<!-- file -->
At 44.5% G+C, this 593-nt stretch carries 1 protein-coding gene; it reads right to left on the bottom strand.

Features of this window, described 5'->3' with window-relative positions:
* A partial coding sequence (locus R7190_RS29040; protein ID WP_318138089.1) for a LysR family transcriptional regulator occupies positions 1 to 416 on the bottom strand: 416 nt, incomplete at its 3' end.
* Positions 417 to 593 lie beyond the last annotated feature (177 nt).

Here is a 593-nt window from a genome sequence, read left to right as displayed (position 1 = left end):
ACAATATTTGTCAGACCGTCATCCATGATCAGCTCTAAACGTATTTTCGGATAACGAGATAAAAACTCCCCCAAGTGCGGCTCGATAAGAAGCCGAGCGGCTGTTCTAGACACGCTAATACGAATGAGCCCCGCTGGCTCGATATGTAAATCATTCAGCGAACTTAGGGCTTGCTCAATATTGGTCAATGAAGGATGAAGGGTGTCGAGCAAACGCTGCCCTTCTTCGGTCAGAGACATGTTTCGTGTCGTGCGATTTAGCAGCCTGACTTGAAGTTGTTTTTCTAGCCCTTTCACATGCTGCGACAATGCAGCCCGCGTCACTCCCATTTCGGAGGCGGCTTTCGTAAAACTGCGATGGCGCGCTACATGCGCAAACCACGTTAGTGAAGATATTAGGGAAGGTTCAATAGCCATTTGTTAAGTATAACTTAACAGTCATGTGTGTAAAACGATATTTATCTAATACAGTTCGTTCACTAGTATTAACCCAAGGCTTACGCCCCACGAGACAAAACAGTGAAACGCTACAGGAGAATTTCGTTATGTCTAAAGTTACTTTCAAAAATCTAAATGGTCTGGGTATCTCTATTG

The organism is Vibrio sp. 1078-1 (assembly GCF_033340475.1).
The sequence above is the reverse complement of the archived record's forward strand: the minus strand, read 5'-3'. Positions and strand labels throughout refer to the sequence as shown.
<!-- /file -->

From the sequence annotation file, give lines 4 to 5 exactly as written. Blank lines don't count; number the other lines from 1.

* Positions 417 to 593 lie beyond the last annotated feature (177 nt).

Here is a 593-nt window from a genome sequence, read left to right as displayed (position 1 = left end):